U.K. Factory Output Falls for First Time in Almost a Year
(Bloomberg) -- U.K. manufacturing shrank for the first time in 11 months in February, led by output of machinery and equipment.
The drop brings to an end an unprecedented run for manufacturers that helped to underpin the economy as a squeeze from rising prices took its toll on consumer spending.
Factory output declined 0.2 percent -- missing expectations for a 0.2 percent increase -- after stagnating in January. Overall industrial production rose a smaller-than-forecast 0.1 percent, with the growth largely due to below-average temperatures boosting demand for energy.
Samuel Tombs at Pantheon Macroceconomics expects a stronger production figure in March, but says it won’t be enough to offset weakness in retail and consumer activity and construction, all of which took a hit from the “Beast from the East’’ snowstorm.
GDP growth may be weaker in the first quarter than the 0.3 percent predicted by the Bank of England, which casts doubt on whether a May interest-rate increase is as likely as market pricing suggests.
The National Institute of Economic and Social Research said Wednesday it was forecasting an expansion of just 0.2 percent, half the pace of the fourth quarter, with the severe weather likely to have hurt “all major sectors of the economy.”
The pound pared its advance against the dollar after the ONS’s report, and was at $1.4190 as of 12:10 p.m. London time, little changed on the day.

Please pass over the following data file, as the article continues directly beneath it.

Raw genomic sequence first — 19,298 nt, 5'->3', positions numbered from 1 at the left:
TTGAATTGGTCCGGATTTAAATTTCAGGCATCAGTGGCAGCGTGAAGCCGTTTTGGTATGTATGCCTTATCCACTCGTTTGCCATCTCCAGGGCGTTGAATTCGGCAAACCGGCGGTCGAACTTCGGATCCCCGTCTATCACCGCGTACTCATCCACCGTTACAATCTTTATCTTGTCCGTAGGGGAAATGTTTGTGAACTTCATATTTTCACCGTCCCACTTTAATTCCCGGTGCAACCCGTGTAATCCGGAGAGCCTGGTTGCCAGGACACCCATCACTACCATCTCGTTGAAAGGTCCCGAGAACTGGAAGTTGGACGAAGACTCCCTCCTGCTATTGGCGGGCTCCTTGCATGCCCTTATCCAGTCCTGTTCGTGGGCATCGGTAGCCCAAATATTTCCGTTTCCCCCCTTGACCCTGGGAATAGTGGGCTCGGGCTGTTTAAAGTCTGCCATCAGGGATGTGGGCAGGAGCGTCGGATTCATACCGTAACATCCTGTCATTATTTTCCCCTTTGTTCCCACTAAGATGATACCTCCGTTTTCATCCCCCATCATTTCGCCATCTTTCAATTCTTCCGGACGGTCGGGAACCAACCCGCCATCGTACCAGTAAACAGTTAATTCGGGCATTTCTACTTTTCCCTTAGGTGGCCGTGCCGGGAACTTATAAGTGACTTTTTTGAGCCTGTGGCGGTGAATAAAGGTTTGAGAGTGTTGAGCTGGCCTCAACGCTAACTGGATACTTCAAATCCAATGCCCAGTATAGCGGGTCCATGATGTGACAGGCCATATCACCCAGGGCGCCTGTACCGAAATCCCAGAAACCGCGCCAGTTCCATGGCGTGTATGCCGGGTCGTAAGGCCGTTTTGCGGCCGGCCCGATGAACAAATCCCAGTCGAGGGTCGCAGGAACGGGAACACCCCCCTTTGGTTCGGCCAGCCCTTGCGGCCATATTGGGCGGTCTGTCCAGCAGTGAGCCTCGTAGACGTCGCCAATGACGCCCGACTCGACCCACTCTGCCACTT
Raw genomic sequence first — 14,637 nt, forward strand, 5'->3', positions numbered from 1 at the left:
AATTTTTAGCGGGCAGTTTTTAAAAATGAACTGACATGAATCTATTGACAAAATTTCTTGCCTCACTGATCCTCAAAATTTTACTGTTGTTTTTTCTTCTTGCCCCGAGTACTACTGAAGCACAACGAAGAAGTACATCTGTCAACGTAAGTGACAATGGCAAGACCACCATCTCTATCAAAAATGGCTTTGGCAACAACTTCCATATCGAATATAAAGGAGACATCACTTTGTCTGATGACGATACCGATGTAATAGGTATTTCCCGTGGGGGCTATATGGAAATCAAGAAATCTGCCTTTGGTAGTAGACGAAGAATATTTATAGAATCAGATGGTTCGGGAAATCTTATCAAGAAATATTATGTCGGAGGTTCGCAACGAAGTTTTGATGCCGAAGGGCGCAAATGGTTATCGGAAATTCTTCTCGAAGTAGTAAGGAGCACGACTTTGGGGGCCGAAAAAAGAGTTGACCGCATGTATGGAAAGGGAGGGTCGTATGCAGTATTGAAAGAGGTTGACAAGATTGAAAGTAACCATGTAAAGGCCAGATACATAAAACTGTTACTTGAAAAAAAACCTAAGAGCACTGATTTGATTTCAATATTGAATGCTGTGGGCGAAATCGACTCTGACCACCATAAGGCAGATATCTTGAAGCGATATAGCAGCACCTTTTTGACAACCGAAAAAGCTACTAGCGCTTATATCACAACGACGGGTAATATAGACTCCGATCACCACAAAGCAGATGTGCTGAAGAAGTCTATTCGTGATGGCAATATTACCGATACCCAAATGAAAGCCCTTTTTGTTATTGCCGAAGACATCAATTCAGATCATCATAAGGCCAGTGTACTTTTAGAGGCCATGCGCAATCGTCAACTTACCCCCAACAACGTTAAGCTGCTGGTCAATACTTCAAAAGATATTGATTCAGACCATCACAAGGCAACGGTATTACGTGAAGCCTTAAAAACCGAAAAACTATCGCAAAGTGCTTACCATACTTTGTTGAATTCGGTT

Seven out of 13 manufacturing sectors saw output decline, with machinery and equipment dropping 3.9 percent after a strong January. In the latest three months, factory output rose 0.6 percent, the least since July.
There was no anecdotal evidence that snow and icy conditions affected production in February, the ONS said, though the freeze that engulfed the country only began late in the month. It may, however, have disrupted building projects.
Construction output fell 1.6 percent, driven by infrastructure, private industrial work and repairs. It followed a 3.1 percent drop in January, when work was halted at a number of sites following the collapse of contractor Carillion Plc.
The figures suggest the first three months of 2018 displayed a similar pattern to the end of 2017, with industrial output increasing and building work shrinking for a second consecutive quarter.
Growth may get a boost from trade after the deficit in goods and services narrowed much more than forecast to 965 million pounds ($1.37 billion) in February.
A fall in the value of exports was more than offset by an even greater decline in imports, much of it due to machinery and transport equipment and fuel.
The first-quarter shortfall will come in below the 7.6 billion pounds posted in the fourth quarter if March sees a deficit of less than 3.7 billion pounds.
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